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Scottish Referendum: The Second

Campbell, Victoria
Scotland has long had a quarrelsome relationship with the United Kingdom. This has ultimately led to the destruction of the traditional Scottish way of life, when England and Scotland formed the United Kingdom in 1707. Since then, Scotland has effectively been under the rule of a nation that has different values and different goals. This was most recently brought to sharp focus by the British referendum to leave the European Union. In 2016, a majority of voters in Scotland chose to stay with the EU, though England carried the vote to leave. Therefore, despite voting to remain in the United Kingdom in their own Referendum in 2014, many Scottish citizens are increasingly displeased with the balance of power. Because of this, there has been an increasing wave of support for a second referendum for Scottish Independence from the UK. In 2014 voters deemed it impractical for Scotland to split from the UK, as they would have had to deal with not only establishing their own government more strongly, but also with applying to join the EU. With Brexit, that concern is less relevant. Additionally, because Scotland already has a government and bank, it is not inconceivable that they could become independent. By looking into the process of the Republic of Ireland leaving the United Kingdom, and of applying to join the EU, as well as the other challenges of establishing a new country, this paper will consider whether it is economically feasible for Scotland to secede from its union with the United Kingdom.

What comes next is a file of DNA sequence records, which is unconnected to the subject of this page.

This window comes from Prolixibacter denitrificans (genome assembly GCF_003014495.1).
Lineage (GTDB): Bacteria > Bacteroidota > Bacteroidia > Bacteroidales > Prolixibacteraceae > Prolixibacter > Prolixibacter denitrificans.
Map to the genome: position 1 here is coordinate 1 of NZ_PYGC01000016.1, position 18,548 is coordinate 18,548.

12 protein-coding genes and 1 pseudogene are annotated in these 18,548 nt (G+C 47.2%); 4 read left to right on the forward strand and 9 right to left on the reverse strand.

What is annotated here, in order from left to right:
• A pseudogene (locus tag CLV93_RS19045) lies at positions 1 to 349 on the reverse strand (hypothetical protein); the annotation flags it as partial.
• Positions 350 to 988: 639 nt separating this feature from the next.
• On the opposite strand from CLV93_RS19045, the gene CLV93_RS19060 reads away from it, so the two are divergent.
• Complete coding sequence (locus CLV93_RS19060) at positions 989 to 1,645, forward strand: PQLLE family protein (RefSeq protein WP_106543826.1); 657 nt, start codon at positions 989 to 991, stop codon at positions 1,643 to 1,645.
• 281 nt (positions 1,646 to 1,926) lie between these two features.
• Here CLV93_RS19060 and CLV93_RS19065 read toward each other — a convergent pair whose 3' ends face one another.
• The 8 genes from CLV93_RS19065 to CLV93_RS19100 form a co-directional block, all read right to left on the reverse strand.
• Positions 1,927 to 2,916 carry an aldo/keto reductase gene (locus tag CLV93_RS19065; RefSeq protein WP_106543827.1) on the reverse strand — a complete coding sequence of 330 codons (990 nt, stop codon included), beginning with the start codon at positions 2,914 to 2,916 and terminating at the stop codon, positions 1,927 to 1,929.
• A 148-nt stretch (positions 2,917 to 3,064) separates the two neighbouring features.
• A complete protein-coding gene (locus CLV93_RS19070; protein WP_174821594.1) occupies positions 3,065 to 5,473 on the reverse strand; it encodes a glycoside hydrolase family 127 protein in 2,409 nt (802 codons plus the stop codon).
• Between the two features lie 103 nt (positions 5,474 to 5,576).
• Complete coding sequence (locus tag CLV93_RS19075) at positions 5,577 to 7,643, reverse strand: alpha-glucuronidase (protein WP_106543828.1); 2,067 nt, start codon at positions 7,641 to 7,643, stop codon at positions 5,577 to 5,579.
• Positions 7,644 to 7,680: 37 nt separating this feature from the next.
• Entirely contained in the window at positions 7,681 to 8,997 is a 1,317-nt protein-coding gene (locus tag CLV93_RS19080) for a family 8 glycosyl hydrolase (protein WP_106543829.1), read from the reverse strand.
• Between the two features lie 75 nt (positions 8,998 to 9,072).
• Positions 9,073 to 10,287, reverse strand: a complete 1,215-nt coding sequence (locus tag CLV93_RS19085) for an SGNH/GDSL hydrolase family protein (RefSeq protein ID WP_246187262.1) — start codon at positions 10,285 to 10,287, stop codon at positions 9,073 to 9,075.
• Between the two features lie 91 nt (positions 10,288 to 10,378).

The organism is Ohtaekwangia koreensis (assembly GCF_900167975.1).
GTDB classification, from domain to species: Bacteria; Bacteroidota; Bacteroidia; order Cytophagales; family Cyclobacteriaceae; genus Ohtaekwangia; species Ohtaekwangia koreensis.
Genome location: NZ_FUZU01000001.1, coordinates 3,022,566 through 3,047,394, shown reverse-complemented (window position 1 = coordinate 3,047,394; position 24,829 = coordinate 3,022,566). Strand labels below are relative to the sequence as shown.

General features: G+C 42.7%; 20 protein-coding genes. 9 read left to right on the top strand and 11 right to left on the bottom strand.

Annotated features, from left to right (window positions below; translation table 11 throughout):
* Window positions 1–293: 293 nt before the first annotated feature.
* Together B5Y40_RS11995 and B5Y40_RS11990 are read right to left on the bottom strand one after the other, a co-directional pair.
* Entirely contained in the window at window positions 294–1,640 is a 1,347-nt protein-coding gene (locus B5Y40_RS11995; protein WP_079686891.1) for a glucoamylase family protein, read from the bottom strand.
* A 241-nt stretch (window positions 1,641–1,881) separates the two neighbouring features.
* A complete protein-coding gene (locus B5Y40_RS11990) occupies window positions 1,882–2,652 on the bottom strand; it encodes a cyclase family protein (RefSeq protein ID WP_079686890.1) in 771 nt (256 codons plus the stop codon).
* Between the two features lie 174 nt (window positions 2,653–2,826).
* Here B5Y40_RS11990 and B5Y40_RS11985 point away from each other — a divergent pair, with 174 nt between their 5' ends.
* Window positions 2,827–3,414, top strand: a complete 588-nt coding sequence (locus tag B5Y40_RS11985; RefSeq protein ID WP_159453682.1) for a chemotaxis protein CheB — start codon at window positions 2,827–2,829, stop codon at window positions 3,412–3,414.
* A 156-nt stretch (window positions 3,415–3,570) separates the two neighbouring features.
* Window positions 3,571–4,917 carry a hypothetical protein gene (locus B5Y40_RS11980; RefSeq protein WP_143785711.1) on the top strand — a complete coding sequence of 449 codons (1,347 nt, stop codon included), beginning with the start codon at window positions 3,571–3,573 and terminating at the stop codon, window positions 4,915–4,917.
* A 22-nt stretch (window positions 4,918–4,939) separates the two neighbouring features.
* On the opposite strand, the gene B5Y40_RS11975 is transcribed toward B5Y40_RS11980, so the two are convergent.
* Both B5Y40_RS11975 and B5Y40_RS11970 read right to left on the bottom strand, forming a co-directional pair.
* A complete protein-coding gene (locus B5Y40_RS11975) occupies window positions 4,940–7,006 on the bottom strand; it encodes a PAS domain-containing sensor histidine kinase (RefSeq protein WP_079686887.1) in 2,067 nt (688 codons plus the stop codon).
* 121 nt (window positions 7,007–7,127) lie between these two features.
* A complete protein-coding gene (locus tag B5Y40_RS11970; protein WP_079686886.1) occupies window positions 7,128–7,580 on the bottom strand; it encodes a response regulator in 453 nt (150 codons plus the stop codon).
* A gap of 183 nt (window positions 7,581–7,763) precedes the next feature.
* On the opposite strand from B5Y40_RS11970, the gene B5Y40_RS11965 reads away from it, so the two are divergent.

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Scotland,Secession,Game Theory,Economics,Brexit,United Kingdom
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